SETTING THE STAGE

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By Nicole Feenstra

A wish list from Ryerson’s theatre school has been handed to Campus Planning and Facilities in hopes of making the 118-year-old facility competitive against other schools in the country.

Theatre school chair Perry Schneiderman met with a project architect from Campus Planning and Facilities on Nov. 14 to present a list of ideas meant to improve the former Ontario College of Pharmacy building, while maintaining its historical integrity.

“There is no commitment at this point, but there are ongoing discussions, so we’re confident something’s going to happen,” Schneiderman said. “(The project architect has) gone away to crunch some numbers and come up with a package.” Among the theatre school’s advisory council’s suggestions are an improved heating system, a quieter air conditioning system for the theatre, upgraded bathrooms and the installation of an elevator.

“With the technical students, the problem is elevators,” said second-year theatre technical production student Jenny So. “I’ve carried (tables) from the third floor down and across the street.” Schneiderman has also suggested the construction of a two-storey annex in the courtyard behind the theatre school or in the nearby parking lot to create more studio space. “To be truly in competition with other theatre schools around the country … we do need a studio annex to really be on the same level as other schools considered in our class. We don’t have enough studio space,” he said. The theatre school at York University is one of those competitors. T

he school offers its students a carpentry shop, three acting and rehearsal studios and a 600-seat auditorium, among other things — and it is still growing. “We want to be able to have more facilities,” said Shawn Kerwin, chair of the department of theatre at York.

“There is pressure to expand in universities, to get more facilities to have more to offer students.” York’s new fine arts centre, called the Accolade Project, is a $107.5 million expansion. A press release from York said the building will house “a 325-seat proscenium theatre with orchestra pit, a 325-seat recital hall and integrated recording studio, a 500-seat cinema/lecture hall, a performance halls lobby, a student-run art gallery, new dance studios, and specialized music studios.”

Kerwin said the Accolade Project will open in January. In the future, Schneiderman also hopes Ryerson will be home to a centrally located performing arts centre that will serve the entire university community. “I have to be realistic about an actual performing arts centre, I think that’s further down the line,” Schneiderman said. “After a library, I would hope that that would become a priority.” Ian Hamilton, director of Campus Planning and Facilities, said that while there are no official plans or budget yet, the university supports Schneiderman’s ideas.

“We’ll take Perry’s vision and put something together with him,” he said. Schneiderman estimates the costs of complete renovations and an annex at $7 million. He said if the university approves the complete renovations, the school would ask University Advancement to help raise funds and look into sponsorship. Schneiderman said the theatre school has been ignored in the past because former administrations have set agendas that didn’t include the performing arts.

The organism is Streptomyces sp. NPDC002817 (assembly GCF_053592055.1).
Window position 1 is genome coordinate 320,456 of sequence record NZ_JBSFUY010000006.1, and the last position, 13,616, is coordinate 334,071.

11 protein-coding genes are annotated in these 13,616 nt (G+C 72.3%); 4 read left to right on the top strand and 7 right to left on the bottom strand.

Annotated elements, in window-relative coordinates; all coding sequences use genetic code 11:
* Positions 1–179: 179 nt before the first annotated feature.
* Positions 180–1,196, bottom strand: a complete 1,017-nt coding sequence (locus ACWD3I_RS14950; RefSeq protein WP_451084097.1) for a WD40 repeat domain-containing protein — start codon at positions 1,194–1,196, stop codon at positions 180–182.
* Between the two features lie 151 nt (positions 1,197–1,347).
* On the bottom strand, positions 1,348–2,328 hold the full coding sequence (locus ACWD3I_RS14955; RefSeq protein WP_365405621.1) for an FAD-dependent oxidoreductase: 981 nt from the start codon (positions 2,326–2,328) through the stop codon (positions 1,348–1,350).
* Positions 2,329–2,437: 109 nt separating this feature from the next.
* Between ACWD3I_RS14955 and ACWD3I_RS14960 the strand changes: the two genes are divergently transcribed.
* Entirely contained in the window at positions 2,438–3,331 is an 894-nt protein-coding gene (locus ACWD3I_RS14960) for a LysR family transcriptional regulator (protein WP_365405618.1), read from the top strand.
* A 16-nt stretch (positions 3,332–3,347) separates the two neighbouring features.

He said Ryerson’s new president Sheldon Levy has made up for that. “He’s extremely supportive of us. And I’ve had good talks with him and he’s come to see our shows,” Schneiderman said. “I am absolutely sure that we have one of the best theatre schools in the country,” Levy said. “There is no doubt in my mind that the student and faculty deserve better physical facilities. “What Perry calls a wish list I call a reasonable list.”

The theatre school has already benefited from the renewed interest. For the first time, production students have access to their own drafting room for the full year, rather than sharing space with mechanical engineering students. A new dance studio has also been constructed in Kerr Hall South thanks to the Ryerson Backfill Project. The new studio has “no posts in it,” said Schneiderman, referring to the pillars that stand in two of the three dance studios, as well as in the middle of the Abrams Theatre stage.

This term, students opened up the building’s second entrance, which was being used for storage. Schneiderman said Campus Planning and Facilities re-varnished the wood panels in the entrance and added lights and signage to make it an authentic theatre entrance. With the addition of a theatre and more space, Schneiderman said an entirely new facility wouldn’t be necessary. “I would rather put my energy into the renovations and the annex and ultimately into a performing arts centre for the university.” he said. And in the end, Schneiderman said it’s what goes on inside the four walls that makes the difference.

“The reason we stay competitive is that we probably have the best teachers … in the country, if not North America,” he said. “If the teaching isn’t there, it doesn’t matter if we’re in a palace.” First-year dance student Chelsea Lee said that while there isn’t enough space in the theatre building, to her Ryerson is still the most technically advanced program in the country. “The teachers and the program take over, so (the building) doesn’t matter as much,” she said.

First-year acting student James Macdonald said facilities at the theatre school at York are “a thousand” times better, but he still prefers Ryerson. “York is visually stunning, the architecture is unique, everything is new,” he said. “Within the first week of school the sub par facilities (at Ryerson) cease to matter. The faculty makes up for anything the facilities lack.”

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